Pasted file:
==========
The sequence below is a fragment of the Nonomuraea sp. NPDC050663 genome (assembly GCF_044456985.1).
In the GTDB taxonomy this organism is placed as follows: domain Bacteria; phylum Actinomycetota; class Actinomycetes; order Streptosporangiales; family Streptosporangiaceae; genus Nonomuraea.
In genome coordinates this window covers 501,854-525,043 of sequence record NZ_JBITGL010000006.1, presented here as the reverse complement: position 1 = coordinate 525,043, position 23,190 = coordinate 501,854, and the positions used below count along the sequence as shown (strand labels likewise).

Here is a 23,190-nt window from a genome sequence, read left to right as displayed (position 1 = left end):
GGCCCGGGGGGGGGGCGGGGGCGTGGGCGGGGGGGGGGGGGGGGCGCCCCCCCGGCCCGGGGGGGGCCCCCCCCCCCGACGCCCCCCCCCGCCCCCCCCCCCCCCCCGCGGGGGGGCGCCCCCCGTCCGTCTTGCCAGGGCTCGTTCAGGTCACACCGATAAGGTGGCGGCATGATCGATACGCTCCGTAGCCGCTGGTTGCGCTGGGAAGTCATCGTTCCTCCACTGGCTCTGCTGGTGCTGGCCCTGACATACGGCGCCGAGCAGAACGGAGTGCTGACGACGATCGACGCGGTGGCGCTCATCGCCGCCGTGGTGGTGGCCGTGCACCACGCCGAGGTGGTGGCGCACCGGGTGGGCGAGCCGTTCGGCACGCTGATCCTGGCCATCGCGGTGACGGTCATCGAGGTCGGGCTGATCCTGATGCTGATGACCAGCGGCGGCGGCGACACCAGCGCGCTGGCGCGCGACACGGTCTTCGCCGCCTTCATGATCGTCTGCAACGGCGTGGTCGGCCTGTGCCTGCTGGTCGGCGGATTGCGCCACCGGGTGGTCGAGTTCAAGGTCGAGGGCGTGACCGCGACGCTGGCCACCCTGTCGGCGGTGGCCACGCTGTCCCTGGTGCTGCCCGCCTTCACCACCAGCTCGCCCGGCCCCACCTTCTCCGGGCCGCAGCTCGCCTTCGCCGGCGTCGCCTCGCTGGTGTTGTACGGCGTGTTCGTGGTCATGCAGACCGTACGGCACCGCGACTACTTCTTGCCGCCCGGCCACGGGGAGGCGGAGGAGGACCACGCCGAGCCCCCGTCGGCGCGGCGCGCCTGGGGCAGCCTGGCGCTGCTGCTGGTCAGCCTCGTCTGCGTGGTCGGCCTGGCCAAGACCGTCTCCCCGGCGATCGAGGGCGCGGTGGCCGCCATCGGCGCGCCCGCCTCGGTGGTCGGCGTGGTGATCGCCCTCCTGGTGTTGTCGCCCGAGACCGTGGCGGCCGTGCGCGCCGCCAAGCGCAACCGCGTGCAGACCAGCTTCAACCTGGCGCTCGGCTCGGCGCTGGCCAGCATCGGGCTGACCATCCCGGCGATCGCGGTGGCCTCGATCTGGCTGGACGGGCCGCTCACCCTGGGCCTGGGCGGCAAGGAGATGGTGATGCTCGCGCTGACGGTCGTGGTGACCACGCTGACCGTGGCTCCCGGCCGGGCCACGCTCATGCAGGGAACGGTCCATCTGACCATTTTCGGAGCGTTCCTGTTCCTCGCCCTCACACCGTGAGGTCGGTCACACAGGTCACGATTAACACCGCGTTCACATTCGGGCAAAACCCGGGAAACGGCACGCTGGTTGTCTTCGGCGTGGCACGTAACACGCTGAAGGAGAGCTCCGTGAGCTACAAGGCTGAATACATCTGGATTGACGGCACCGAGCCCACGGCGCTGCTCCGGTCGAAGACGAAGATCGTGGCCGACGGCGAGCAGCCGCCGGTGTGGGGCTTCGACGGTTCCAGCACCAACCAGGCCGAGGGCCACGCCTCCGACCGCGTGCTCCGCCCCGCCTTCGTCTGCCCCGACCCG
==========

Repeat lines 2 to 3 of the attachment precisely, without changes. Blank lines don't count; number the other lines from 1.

In the GTDB taxonomy this organism is placed as follows: domain Bacteria; phylum Actinomycetota; class Actinomycetes; order Streptosporangiales; family Streptosporangiaceae; genus Nonomuraea.
In genome coordinates this window covers 501,854-525,043 of sequence record NZ_JBITGL010000006.1, presented here as the reverse complement: position 1 = coordinate 525,043, position 23,190 = coordinate 501,854, and the positions used below count along the sequence as shown (strand labels likewise).